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How To Build Boundaries In Relationships

black life coaches, african american life coachesWhen the New Year begins, we usually have all types of expectations for how things will transpire.  We’re going to lose weight, save more money or whatever declaration is popular with us at the time.  Although, we must be careful of expectations due to the fact they can be a primary cause of our suffering.  If an individual expects to lose 20 pounds in a month or save a prolific amount of money in a week, you can probably see how detrimental that belief would be she or he’s psyche.

What is not unreasonable is for he or she to expect to be respected in there relationships.  Having a network of healthy people surrounding us makes life easier and keeps us sane.  Sometimes in life it’s not that we surround ourselves with awful people, it’s just we haven’t taught them how to treat us yet.  It’s common for many of us to try to avoid drama or conflict.  It’s sometimes easier to ignore or wallow in discomfort than to do something about it.  We’re either used to being treated a certain way or just hide the feeling all together.  These unproductive strategies can be something we learned from our family of origin, culture or various other possibilities.  As adults, it’s important to realize we do have the option of building boundaries in our relationships.

There are three steps that I use to set boundaries:

1.  Deciding what you stand for

2.  Accountability

3.  Let them show up, how they show up

To set boundaries, one needs to have a clear understanding what she or he stands for.  While doing this, it’s important to remember that none of us are perfect.  Our family and friends will disappoint us at times and we will disappoint them as well.  If one goes through life expecting everyone to heed to his or her beliefs, that individual will spend most of the time in complete isolation.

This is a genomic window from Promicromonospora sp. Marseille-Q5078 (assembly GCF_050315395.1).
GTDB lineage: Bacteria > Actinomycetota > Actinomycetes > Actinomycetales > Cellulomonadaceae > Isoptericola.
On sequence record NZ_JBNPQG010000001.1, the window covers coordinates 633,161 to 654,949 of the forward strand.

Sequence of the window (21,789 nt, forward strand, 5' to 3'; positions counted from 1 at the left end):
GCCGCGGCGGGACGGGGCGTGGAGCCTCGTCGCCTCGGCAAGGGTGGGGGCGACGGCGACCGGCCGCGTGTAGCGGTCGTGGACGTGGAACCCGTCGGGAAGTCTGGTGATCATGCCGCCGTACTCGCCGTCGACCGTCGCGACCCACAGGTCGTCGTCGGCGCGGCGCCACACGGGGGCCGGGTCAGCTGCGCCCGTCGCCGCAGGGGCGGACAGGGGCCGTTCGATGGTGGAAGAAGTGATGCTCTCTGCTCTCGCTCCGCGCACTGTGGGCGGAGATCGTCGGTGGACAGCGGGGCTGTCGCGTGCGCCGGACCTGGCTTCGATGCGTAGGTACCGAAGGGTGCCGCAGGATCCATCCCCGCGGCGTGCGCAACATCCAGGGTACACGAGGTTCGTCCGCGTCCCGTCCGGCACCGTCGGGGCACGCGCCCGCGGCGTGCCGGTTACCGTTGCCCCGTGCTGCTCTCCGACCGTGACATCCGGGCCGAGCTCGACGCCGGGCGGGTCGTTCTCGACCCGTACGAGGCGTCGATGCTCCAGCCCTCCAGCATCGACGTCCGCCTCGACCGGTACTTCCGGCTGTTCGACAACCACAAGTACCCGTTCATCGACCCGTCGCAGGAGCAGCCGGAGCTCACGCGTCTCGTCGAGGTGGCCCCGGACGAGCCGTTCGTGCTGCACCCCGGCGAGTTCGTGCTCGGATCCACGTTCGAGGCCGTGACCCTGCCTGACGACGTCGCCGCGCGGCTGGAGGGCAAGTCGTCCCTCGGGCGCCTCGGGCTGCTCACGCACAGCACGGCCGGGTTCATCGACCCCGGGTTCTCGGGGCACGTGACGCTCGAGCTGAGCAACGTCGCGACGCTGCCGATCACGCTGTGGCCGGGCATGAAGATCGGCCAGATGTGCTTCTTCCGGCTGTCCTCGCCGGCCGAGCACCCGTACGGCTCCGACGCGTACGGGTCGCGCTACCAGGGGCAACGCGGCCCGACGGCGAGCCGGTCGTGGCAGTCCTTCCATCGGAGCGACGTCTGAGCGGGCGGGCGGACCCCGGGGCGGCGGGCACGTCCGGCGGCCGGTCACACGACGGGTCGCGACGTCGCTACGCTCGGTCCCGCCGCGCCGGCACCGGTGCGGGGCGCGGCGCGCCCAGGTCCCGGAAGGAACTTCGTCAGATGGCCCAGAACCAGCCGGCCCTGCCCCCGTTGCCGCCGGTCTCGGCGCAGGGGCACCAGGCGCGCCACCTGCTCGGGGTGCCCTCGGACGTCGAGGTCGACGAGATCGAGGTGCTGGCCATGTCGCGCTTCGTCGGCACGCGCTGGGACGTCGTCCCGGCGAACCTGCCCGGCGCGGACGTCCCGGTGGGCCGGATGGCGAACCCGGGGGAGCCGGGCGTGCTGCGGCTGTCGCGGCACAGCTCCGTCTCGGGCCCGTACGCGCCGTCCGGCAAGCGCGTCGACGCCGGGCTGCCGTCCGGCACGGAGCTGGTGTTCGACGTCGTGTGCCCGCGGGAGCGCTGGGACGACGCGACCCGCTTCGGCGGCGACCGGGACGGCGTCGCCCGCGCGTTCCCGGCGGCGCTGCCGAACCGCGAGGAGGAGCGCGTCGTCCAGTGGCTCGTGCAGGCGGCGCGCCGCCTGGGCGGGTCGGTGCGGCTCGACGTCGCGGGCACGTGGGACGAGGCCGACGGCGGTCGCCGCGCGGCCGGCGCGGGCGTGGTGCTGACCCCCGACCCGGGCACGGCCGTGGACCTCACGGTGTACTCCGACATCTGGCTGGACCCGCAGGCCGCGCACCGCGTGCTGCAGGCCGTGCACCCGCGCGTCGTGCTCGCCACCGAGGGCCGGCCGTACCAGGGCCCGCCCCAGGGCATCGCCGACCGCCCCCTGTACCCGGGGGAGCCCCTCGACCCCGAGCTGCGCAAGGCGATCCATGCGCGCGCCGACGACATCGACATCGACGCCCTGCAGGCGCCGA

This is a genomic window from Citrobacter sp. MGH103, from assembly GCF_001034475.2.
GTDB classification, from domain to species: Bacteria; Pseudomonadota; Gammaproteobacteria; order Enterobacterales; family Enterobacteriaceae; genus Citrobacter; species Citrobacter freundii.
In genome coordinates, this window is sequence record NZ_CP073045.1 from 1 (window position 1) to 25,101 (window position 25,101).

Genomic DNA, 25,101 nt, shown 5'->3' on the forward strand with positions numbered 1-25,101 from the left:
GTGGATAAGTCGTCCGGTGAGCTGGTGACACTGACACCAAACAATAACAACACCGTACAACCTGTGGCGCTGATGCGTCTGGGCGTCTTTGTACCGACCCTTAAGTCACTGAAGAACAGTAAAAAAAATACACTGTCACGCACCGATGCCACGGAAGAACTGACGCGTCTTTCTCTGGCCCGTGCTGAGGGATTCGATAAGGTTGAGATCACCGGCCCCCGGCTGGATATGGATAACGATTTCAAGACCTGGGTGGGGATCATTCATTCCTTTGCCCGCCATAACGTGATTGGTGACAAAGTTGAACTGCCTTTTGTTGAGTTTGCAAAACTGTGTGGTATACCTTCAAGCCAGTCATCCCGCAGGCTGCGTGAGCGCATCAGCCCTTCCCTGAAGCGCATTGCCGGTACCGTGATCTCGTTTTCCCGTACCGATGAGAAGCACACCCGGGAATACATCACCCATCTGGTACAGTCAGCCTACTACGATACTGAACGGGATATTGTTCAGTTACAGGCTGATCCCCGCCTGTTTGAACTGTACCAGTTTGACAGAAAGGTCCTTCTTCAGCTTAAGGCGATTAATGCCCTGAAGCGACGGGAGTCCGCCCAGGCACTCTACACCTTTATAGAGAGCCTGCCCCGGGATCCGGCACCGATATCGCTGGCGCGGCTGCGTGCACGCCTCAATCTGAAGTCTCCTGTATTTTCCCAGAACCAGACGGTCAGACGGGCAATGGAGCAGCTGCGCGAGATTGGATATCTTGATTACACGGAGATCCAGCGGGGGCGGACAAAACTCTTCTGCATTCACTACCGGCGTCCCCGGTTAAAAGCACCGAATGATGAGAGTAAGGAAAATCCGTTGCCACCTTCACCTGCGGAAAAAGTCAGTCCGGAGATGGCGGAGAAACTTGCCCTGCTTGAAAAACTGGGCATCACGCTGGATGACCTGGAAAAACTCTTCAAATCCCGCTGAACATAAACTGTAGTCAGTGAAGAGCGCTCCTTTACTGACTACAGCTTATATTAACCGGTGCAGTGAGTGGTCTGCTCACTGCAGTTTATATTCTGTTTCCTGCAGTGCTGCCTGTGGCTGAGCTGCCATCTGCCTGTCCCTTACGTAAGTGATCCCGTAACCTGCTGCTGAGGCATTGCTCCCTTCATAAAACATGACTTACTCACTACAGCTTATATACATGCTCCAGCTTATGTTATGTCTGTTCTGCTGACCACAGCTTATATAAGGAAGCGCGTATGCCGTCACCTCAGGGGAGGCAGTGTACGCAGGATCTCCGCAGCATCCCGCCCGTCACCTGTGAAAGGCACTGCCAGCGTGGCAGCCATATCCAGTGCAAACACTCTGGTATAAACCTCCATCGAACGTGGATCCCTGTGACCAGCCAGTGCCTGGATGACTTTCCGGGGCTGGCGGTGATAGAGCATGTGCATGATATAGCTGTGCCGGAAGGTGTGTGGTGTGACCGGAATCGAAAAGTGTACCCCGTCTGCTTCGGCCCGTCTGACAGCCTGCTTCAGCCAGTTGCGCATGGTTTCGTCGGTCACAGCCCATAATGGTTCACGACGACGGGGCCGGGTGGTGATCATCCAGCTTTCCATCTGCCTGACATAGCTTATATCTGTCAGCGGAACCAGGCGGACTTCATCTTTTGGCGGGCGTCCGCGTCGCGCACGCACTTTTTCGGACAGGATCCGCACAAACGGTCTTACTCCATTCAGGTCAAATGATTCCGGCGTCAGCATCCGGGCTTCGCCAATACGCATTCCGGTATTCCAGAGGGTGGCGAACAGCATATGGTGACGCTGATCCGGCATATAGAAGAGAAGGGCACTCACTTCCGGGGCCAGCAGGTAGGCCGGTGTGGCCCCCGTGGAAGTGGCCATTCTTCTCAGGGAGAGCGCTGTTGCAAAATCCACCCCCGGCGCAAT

Yet, knowing what you clearly will not accept gives you the standard bearer that you need to precede forward.  A wise man was once quoted as saying, “Those who stand for nothing, will fall for anything.”  This is why it’s important to know what you will and will not put up with in your relationships.  A sure a way to come to that understanding is by knowing who you are and what you stand for.

Accountability means expressing whatever is bothering you in a particular relationship.  This is important because we cannot expect people to read our minds.  If we have an issue with someone, it becomes our responsibility to communicate that with she or he.  Even if we were never taught as children how to communicate appropriately, it now becomes our responsibility to learn as adults.   Whether you decide to speak to he or she in person or write a letter, it helps to address people the way you would want if the roles were reversed.  It’s also helpful to focus on a specific incident and not bring a laundry list of past grievances to the discussion.  Another technique is to speak about how the incident or behavior made you feel opposed to being accusatory and putting she or he on the defensive.

Let them show up, how they show up is done exactly the way it sounds.  It’s important to honor how you feel and not quickly retreat trying to hold onto a friend.  If you communicated your feelings in an honest and respectful manner, than there is nothing to apologize for.  If someone is crossing the line and not respecting you after being told, why would you want someone like that in your life?  Setting boundaries does not require a lot of drama but it does mean allowing people to leave your circle if they can’t be respectful.  Besides, people tend to respect an individual less if she or he will accept any type of behavior or “run from the battlefield.”  Now, I’m not saying that violence is necessary; the majority of conflicts can be resolved without any type of violent behavior.  What the metaphor does mean is that no culture in the world celebrates the man or woman who runs from the battlefield.  Many people say life is battle; accepting people in your life who won’t respect you will lead to a dysfunctional outcome.

Life is full of choices.  By choosing to love and be compassionate toward yourself, you can have the same outlook for others.  Being compassionate also means allowing people to make decisions for themselves, even if we don’t agree.  Think the Serenity prayer, “God grant me the serenity 
to accept the things I cannot change; courage to change the things I can; and the wisdom to know the difference.”  Let the boundaries we set be the difference maker between the people we accept in our lives and those we don’t.

 

 

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Vertis Williams
Vertis Williams is a licensed alcohol drug counselor and Addiction Recovery Relationship Coach and the founder of Regulating Resistance LLC, which is a coaching practice who’s focus is on helping people in recovery develop healthy and functional relationships.

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